Efeito químico de aditivos em suspensões aquosas de magnésia para potenciais aplicações em concretos refratários
Santos, Ana Maria dos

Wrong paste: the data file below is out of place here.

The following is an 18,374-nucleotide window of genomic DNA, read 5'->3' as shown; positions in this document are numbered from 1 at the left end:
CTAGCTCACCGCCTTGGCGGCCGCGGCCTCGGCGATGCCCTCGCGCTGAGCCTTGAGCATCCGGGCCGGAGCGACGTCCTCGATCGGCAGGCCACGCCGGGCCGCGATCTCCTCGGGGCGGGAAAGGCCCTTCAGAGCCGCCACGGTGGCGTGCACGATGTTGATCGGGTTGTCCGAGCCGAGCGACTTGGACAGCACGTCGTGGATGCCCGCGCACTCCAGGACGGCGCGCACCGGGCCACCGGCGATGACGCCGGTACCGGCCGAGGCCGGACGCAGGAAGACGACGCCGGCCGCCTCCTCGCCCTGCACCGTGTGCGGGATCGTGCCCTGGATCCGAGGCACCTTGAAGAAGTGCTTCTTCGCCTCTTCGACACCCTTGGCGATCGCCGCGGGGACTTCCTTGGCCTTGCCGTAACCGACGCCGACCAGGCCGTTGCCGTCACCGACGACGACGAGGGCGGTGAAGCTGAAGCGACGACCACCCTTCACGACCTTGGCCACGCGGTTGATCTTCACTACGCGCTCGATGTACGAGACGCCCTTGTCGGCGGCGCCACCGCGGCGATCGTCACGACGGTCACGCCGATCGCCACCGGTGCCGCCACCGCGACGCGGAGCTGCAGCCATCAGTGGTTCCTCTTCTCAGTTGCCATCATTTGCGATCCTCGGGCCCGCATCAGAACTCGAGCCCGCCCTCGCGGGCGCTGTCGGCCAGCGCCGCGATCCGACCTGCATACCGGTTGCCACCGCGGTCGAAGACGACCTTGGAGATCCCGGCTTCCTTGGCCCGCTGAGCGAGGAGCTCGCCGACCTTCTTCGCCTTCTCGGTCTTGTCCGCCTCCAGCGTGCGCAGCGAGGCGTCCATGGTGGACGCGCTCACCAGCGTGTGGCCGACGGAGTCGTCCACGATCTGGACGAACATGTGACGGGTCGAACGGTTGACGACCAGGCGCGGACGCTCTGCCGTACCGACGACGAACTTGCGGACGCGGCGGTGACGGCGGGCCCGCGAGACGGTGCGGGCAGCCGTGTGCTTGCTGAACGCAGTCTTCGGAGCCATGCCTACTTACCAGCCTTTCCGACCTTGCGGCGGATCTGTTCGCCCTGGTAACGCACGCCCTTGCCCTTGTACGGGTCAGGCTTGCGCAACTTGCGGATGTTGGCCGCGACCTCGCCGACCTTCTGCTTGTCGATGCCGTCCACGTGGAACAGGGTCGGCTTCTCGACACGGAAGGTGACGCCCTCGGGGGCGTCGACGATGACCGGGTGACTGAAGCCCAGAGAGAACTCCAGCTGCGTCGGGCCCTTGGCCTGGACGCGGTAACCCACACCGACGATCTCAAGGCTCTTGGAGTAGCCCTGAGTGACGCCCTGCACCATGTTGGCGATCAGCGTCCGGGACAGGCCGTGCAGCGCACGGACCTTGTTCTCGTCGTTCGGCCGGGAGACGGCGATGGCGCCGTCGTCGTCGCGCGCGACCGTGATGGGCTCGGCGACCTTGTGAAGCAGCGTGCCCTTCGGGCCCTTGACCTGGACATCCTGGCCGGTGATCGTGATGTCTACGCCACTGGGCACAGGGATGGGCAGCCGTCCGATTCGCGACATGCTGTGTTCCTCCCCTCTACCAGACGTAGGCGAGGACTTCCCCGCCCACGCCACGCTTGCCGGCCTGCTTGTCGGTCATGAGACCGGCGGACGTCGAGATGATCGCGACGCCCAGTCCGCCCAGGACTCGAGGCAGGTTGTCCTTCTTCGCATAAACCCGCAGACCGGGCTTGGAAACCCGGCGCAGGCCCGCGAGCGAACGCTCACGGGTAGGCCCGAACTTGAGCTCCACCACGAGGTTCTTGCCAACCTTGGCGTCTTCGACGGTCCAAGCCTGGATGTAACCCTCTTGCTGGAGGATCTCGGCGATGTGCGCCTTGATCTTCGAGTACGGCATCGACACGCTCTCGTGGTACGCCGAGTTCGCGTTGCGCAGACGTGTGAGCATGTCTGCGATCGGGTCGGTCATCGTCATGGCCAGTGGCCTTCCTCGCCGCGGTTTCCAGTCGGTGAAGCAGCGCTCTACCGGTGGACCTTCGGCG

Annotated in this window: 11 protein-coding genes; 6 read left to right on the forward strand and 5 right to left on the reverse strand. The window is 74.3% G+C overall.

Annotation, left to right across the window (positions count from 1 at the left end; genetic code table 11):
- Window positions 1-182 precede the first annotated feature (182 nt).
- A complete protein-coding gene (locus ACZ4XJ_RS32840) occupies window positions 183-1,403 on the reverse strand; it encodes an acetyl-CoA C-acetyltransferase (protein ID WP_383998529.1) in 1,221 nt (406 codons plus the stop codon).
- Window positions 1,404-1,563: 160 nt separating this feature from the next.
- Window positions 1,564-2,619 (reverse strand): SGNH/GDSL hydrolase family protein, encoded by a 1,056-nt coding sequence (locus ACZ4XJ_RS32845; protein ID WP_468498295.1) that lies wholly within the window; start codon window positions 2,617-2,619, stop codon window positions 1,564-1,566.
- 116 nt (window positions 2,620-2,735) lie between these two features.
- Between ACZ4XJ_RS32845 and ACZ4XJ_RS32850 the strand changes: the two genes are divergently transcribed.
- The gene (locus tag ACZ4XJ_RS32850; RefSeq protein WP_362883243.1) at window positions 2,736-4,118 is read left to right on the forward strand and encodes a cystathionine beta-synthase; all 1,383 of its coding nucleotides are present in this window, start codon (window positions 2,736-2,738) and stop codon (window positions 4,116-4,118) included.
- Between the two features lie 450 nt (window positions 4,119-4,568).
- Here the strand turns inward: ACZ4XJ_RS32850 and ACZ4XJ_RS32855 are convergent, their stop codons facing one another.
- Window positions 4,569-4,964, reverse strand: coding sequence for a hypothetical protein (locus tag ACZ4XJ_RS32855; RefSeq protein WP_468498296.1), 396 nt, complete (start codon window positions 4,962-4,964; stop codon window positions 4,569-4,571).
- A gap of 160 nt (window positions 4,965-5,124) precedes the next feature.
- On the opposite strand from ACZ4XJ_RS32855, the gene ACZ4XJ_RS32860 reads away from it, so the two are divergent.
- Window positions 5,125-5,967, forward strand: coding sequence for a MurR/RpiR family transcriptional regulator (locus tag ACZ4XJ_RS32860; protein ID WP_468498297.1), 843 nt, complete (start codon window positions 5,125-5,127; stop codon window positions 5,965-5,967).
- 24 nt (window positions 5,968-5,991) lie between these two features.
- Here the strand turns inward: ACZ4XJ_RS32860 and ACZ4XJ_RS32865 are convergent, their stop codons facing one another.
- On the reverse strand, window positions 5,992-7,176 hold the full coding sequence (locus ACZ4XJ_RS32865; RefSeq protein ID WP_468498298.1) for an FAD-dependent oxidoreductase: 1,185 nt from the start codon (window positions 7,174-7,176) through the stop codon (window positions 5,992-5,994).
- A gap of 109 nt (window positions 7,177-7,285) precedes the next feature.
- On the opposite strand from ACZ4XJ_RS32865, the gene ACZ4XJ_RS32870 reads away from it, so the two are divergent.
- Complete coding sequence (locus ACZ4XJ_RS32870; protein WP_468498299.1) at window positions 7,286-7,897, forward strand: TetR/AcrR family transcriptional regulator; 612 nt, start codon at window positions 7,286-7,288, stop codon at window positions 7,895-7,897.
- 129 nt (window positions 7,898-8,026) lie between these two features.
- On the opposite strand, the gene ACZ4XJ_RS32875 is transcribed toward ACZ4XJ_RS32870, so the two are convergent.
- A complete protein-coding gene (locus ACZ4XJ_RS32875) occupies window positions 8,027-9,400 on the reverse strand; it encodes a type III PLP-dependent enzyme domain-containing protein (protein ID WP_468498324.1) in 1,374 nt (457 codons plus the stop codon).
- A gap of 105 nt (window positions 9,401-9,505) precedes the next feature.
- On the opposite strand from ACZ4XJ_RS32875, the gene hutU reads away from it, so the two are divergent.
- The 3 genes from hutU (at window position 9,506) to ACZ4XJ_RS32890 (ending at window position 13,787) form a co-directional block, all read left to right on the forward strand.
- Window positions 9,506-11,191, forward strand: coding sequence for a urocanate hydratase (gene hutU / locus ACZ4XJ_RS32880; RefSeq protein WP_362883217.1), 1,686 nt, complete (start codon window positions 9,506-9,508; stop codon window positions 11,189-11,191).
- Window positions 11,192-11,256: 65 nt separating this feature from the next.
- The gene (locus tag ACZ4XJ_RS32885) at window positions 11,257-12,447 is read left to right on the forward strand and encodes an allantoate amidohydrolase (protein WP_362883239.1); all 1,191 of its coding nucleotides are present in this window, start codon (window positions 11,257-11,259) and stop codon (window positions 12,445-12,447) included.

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Magnesium oxide is an important subject of investigation because of its physical and chemical properties, mainly for its application to refractory ceramics. However, magnesium oxide hydration generates its hydroxide, Mg(OH)2, which may cause a volumetric expansion, possibly tightening and damaging components made from this material. These factors are limiting for the use in refractory castables and, as a result, most studies regarding this application is focused on minimizing its harmful effects. In order to minimize the effects of hydration on refractory compositions, this work evaluated two types of magnesia presenting different reactivity, caustic and sinter magnesia, with additives (CaCl2, MgCl2, CaF2, MgF2, acetic acid, magnesium acetate, citric acid and EDTA). The results indicated that the soluble salts (CaCl2 and MgCl2) accelerated the hydration, diminishing the apparent volumetric expansion, increasing the mechanical strength and the hydration heat. Because the addition of insoluble salts (CaF2, MgF2) promoted a reduction in the hydration degree, however, samples showed cracks, became crispy, and presented low mechanical strength. In the case of adding acetic acid or magnesium acetate, it occurred a precipitation acceleration of brucite, Mg (OH)2, as a result of the acetate ion complexation power generated, being mechanical resistance of the acetate greater than the acetic acid. The chelating agents (citric acid and EDTA) had distinct behaviors: the citric acid caused hydration decrease because of the absorption effect; and EDTA caused hydration increase as a result of its Mg2+ ions complexation power. It may be concluded that additives, presented in the compositions studied herein, are promising materials for refractory application, assuming that the additives hydrating will improve refractories mechanical strength, and those decreasing the hydration must be incorporated to other materials to improve their performance.